��ed, to the august assembly of the Cortes, for their sanction, I have thought it my duty until then, scru- pulously to abstain from prejudicing their judgment, hoping that every intelligent man will duly appre- ciate the motives of delicacy that impel me to this conduct.
An impartial publick will judge, whether the treaty of tlie 22d February, 1819, (which is impro- perly called a treaty of Cession, as it is in reality one of exchange or jJermiitation of one small pro- vince, for another of double the extent, richer and more fertile,) deserves the epithet of disgraceful; under which it has been painted to his Majesty, and Avhether I have not in it attended to the honour and interest of the nation, somewhat more, in my conception, thein in the treaties of Paris and Vienna, and that of the slave trade which shut the door to the infant prosperity of our American islands, as well as others both anterior and posterior which have unfGrtunately committed the dignity and inte- rests of the country.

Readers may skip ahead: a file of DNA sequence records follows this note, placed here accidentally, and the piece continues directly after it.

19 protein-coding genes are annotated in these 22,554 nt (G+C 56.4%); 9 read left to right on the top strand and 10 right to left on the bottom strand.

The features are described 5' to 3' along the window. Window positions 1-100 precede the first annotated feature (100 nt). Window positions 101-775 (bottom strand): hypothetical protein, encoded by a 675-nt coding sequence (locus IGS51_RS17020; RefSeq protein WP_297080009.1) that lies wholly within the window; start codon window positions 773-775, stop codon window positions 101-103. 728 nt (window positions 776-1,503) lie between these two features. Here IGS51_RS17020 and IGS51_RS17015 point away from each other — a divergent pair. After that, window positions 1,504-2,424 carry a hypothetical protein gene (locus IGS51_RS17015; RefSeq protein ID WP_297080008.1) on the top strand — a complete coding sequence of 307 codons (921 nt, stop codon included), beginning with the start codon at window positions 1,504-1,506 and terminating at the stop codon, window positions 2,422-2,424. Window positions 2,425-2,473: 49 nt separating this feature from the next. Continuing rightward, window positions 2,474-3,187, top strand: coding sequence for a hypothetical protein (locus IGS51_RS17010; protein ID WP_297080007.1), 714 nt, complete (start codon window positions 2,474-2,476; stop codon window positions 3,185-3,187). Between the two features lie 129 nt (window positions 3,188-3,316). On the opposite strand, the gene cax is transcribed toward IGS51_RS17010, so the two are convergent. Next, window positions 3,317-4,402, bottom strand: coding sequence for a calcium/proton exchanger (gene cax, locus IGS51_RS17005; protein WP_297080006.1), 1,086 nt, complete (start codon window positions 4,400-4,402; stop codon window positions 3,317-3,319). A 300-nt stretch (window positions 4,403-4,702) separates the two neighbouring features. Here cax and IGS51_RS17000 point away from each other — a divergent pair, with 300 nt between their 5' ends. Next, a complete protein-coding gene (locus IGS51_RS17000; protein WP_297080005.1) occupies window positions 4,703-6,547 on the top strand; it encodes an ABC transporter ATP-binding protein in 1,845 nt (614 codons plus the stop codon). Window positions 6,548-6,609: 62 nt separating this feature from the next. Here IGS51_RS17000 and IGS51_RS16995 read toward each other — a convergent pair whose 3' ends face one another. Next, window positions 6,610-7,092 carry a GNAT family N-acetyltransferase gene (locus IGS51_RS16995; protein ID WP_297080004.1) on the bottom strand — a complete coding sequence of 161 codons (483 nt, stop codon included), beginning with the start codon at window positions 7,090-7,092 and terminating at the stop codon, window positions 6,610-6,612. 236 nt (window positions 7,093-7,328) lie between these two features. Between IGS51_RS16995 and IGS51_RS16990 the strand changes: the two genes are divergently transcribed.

I will agree, however, that for greater perspi- cuity, I might have extended the 3d article in the following terms: ^^ In exchange, the United States cede to his Majesty the province of Tehas, &c." as the government wished me to express it; but as I had, in the correspondence which is inserted,* for
- The correspondence alluded to here, is not in the Ap-
pendix to this volume, a 2d one bein^ in the press at Madrid.